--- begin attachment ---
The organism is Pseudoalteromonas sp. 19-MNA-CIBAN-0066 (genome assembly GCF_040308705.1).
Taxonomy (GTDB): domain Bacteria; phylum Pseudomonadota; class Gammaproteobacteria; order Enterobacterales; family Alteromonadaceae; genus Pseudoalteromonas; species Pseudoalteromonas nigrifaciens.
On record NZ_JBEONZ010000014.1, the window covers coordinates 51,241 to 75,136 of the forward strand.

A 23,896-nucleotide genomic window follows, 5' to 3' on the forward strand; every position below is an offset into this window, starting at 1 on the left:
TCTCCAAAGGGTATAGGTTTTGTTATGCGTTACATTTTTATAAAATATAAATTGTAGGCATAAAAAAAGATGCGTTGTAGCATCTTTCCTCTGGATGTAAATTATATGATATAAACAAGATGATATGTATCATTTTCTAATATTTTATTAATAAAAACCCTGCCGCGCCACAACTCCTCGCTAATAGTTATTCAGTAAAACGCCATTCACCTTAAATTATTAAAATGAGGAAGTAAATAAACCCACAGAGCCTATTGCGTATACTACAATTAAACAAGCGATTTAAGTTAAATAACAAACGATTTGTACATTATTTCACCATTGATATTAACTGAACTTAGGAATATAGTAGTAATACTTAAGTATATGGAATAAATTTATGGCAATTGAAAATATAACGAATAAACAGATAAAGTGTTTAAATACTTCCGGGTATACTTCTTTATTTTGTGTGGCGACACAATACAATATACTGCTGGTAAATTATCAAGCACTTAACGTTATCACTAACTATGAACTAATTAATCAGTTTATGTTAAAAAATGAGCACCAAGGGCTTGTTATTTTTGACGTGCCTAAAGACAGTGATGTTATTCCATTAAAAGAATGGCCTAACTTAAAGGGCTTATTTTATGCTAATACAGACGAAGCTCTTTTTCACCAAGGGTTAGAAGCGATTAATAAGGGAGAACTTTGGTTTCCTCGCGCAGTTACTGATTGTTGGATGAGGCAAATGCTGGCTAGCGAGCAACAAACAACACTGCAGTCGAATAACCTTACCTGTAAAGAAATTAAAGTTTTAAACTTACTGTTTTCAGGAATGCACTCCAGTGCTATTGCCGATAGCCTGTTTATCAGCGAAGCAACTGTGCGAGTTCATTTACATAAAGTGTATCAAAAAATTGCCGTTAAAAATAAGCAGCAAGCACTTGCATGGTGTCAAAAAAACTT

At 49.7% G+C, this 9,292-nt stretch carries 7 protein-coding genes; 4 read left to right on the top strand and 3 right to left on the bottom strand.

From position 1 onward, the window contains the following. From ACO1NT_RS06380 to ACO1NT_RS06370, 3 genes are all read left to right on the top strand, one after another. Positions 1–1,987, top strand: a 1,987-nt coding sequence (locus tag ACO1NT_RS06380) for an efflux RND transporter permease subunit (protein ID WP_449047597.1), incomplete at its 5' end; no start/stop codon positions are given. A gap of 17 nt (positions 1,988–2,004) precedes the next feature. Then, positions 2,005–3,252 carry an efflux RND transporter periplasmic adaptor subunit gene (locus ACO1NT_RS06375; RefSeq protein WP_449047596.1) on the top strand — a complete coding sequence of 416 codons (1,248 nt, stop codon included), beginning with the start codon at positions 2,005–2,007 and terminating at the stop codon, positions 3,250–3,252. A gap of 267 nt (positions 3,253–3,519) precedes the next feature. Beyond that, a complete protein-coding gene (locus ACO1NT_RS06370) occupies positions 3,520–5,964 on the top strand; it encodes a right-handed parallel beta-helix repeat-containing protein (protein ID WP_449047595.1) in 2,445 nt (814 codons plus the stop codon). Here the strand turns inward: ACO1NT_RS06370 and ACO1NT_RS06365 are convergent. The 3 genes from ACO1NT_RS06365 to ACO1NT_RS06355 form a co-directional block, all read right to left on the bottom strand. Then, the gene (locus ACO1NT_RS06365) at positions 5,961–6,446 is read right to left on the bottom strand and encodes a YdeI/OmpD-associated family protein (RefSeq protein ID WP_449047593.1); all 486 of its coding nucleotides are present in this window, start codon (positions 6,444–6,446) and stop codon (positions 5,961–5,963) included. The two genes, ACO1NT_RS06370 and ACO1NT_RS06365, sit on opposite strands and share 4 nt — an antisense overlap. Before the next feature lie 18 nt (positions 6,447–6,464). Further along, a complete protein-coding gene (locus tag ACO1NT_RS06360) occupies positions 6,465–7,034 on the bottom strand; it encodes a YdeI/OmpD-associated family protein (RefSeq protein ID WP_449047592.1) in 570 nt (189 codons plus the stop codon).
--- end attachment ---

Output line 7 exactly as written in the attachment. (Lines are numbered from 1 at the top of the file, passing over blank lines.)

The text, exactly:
From position 1 onward, the window contains the following. From ACO1NT_RS06380 to ACO1NT_RS06370, 3 genes are all read left to right on the top strand, one after another. Positions 1–1,987, top strand: a 1,987-nt coding sequence (locus tag ACO1NT_RS06380) for an efflux RND transporter permease subunit (protein ID WP_449047597.1), incomplete at its 5' end; no start/stop codon positions are given. A gap of 17 nt (positions 1,988–2,004) precedes the next feature. Then, positions 2,005–3,252 carry an efflux RND transporter periplasmic adaptor subunit gene (locus ACO1NT_RS06375; RefSeq protein WP_449047596.1) on the top strand — a complete coding sequence of 416 codons (1,248 nt, stop codon included), beginning with the start codon at positions 2,005–2,007 and terminating at the stop codon, positions 3,250–3,252. A gap of 267 nt (positions 3,253–3,519) precedes the next feature. Beyond that, a complete protein-coding gene (locus ACO1NT_RS06370) occupies positions 3,520–5,964 on the top strand; it encodes a right-handed parallel beta-helix repeat-containing protein (protein ID WP_449047595.1) in 2,445 nt (814 codons plus the stop codon). Here the strand turns inward: ACO1NT_RS06370 and ACO1NT_RS06365 are convergent. The 3 genes from ACO1NT_RS06365 to ACO1NT_RS06355 form a co-directional block, all read right to left on the bottom strand. Then, the gene (locus ACO1NT_RS06365) at positions 5,961–6,446 is read right to left on the bottom strand and encodes a YdeI/OmpD-associated family protein (RefSeq protein ID WP_449047593.1); all 486 of its coding nucleotides are present in this window, start codon (positions 6,444–6,446) and stop codon (positions 5,961–5,963) included. The two genes, ACO1NT_RS06370 and ACO1NT_RS06365, sit on opposite strands and share 4 nt — an antisense overlap. Before the next feature lie 18 nt (positions 6,447–6,464). Further along, a complete protein-coding gene (locus tag ACO1NT_RS06360) occupies positions 6,465–7,034 on the bottom strand; it encodes a YdeI/OmpD-associated family protein (RefSeq protein ID WP_449047592.1) in 570 nt (189 codons plus the stop codon).